"Nice to see both of you," the angel quickly said. "Here are the rules of the conversation. Mom, you can only answer. Son, you can only ask three questions. Then it's over." And with that, the angel again disappeared-this time down the furnace grate.
This changes everything, thought the mother in silence while looking at her son. Perhaps I am hallucinating. I'll bet my son simply goes to sleep now. Instead, the infant stood up!
"Mother," said the infant. "it's a magical day indeed that brings us together like this. What a joy to be able to speak to you at this point in my life!"
The mother stood up at attention-with her mouth dropping in amazement. She even drooled a bit.
"Only three questions can I ask," the boy continued from the crib. "I want to know so much!" The boy was thinking about his first question as his mother was taking it all in. This is real, she thought. My son is talking to me as if he were all grown up! What a miracle. What a gift. She could hardly contain herself waiting for her son's first question. Would it be about philosophy or religion? Perhaps he would want to know the best advice to guide him into a good career, or maybe he wanted to know how he should choose the best mate-one who would stick around longer than hers did. The boy looked into his mother's eyes and asked the first question.
"Mother, I have laid outside this house on my back and was amazed at the sky. Why is it blue?"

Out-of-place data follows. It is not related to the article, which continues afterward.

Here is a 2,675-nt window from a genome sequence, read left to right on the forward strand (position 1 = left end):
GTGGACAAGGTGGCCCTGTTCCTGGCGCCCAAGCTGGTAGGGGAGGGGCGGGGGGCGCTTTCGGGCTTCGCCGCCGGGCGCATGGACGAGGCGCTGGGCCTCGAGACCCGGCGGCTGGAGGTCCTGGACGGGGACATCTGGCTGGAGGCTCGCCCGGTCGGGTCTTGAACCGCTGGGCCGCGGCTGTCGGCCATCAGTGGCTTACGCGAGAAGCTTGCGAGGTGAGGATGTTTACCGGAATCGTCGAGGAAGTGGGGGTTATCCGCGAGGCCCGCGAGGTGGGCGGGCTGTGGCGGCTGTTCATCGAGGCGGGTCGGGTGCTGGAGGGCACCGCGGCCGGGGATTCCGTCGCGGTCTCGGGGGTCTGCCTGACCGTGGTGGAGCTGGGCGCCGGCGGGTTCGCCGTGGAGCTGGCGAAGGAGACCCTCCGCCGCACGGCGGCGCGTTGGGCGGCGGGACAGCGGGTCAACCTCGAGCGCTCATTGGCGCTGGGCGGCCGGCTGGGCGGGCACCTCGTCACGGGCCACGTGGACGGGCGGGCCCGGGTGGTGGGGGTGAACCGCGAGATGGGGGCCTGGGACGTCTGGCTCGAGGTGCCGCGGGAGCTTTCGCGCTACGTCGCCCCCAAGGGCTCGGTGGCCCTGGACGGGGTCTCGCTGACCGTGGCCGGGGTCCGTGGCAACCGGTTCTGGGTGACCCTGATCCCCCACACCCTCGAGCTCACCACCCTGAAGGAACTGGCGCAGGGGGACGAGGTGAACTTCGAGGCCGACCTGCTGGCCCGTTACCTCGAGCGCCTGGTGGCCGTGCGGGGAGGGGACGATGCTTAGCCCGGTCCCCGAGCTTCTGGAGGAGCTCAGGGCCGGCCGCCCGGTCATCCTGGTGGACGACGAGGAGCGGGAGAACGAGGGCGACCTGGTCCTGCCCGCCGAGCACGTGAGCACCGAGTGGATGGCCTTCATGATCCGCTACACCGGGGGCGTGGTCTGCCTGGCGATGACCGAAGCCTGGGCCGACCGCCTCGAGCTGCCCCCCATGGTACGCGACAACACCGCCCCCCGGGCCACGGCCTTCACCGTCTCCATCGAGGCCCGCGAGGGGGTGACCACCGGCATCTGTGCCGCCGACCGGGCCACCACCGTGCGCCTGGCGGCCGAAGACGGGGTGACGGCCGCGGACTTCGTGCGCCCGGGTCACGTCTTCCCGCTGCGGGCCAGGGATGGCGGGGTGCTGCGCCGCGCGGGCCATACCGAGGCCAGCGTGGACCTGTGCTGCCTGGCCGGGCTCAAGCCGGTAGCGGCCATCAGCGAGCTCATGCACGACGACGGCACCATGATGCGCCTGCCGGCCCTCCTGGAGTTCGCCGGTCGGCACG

It was all the mother could do not to shout: "You wasted the first question! Who cares why the sky is blue!" But the mother was so in love with her son that she patiently answered the question according to the rules. She explained how the atmosphere and oxygen molecules refract the light of the sun and turn it blue-at least that's what she believed. It sounded good, anyway. She anxiously waited for the next question. The next one has to be better, she thought. Perhaps he would like to know what he should do with his life in order not to end up homeless or with delinquent friends.
"Mother, my second question is this. Although I have been here only six months, I notice that sometimes it is hot outside, and sometimes it is cold. Why is that?"
The mother was appalled. Another question wasted on dumb stuff! How could this be, she wondered. Her son was innocent and alert. His question was important to him, and she treasured this magic time they could have together. Slowly, she tried to tell him about the Earth and the sun, and how the Earth tilts slightly as it orbits the sun, causing winter and summer, cold and hot. Finally, it was time for the last question. They had been at it for almost thirty minutes, and so little had actually been communicated.